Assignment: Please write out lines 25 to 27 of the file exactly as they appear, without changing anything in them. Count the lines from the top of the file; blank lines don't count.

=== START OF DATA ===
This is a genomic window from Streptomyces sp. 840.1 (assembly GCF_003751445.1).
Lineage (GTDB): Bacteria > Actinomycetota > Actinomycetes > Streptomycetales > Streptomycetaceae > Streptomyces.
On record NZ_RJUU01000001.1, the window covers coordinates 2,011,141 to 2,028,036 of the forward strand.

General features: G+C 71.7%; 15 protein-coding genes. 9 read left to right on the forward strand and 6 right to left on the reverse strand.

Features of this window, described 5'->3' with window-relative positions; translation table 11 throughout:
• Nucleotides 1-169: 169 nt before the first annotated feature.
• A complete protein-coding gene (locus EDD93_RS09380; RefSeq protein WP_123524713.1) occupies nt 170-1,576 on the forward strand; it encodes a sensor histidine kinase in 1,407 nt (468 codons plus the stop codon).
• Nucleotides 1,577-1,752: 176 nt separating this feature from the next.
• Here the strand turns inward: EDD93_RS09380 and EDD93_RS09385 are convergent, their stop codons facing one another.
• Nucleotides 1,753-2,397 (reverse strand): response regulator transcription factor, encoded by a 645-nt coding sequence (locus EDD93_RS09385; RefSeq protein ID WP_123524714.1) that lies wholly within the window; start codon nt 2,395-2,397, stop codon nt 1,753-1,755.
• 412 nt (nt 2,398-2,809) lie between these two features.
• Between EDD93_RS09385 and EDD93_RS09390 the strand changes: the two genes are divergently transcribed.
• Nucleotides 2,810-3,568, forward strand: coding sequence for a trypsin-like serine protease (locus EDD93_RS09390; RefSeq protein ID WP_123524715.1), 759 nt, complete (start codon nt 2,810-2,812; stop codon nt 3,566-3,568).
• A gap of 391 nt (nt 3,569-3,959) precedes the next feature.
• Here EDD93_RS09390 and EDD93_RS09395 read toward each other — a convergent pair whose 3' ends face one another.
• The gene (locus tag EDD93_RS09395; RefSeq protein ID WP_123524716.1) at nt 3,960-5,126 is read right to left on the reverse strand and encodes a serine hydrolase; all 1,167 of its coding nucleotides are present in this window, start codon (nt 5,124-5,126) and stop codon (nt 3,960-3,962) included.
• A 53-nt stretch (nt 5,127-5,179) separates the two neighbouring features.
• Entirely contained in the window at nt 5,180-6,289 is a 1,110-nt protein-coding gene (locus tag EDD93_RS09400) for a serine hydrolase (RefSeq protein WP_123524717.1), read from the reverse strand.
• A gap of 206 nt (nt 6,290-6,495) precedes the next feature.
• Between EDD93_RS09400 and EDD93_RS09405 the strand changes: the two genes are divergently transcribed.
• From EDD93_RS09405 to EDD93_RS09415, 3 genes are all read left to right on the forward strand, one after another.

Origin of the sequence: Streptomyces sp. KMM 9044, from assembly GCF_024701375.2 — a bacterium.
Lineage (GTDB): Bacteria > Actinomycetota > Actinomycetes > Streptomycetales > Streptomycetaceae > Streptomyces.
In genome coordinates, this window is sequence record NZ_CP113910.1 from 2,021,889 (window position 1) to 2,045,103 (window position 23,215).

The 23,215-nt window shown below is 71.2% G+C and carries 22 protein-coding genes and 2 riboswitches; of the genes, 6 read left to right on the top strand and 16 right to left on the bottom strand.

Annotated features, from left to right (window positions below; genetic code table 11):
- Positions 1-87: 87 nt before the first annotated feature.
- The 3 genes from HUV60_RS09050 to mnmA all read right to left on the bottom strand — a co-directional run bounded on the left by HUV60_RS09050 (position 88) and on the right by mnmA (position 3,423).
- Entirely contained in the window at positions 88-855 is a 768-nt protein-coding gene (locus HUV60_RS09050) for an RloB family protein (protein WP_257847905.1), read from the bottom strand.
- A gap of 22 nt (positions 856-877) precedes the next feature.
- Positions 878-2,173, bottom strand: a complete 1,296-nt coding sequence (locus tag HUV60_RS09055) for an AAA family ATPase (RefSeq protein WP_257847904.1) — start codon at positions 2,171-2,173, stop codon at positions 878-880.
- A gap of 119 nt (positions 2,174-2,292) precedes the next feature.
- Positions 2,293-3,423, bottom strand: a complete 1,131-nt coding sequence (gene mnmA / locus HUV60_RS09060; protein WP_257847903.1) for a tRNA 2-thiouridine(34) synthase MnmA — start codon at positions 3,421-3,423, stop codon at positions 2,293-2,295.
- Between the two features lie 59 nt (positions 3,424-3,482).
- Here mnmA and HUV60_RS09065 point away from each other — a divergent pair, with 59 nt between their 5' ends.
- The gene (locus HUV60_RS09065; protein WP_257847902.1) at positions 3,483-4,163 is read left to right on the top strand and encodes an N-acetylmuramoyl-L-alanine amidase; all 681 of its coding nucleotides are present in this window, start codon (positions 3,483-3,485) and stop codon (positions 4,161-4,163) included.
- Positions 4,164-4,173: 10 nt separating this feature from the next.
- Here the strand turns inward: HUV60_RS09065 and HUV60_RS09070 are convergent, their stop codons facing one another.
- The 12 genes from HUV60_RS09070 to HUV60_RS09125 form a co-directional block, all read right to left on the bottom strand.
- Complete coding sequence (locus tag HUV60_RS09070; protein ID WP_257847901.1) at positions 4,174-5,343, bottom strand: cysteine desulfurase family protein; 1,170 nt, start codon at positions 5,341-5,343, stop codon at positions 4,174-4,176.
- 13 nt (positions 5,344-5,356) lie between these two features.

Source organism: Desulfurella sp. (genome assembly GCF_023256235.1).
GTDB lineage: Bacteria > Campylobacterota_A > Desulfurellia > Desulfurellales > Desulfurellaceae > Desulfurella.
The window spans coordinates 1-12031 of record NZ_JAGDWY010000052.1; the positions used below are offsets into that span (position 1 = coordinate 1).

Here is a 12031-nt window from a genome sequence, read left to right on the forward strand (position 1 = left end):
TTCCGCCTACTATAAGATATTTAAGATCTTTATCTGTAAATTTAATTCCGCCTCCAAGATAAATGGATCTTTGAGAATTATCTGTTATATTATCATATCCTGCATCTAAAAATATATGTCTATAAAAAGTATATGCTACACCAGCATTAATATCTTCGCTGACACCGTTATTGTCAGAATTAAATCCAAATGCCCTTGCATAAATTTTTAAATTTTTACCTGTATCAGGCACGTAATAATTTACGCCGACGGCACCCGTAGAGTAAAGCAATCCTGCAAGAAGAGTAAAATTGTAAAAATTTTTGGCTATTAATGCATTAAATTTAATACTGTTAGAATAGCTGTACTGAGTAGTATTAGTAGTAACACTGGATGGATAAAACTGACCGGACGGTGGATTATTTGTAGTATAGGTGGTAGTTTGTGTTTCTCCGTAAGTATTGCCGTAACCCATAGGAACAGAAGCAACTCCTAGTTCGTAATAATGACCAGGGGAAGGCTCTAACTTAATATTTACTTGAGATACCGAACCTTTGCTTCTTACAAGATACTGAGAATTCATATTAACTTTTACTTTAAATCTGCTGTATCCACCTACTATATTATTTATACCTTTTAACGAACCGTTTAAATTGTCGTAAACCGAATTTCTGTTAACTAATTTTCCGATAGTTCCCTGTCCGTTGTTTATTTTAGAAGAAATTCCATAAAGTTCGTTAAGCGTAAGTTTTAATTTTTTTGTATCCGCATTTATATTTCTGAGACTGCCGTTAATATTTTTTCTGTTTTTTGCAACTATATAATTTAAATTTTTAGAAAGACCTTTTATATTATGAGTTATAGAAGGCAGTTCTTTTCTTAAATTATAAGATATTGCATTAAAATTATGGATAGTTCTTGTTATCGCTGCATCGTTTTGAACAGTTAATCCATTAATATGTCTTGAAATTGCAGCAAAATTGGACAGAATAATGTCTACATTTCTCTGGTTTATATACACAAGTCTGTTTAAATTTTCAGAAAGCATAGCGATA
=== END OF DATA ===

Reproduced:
The 23,215-nt window shown below is 71.2% G+C and carries 22 protein-coding genes and 2 riboswitches; of the genes, 6 read left to right on the top strand and 16 right to left on the bottom strand.

Annotated features, from left to right (window positions below; genetic code table 11):
- Positions 1-87: 87 nt before the first annotated feature.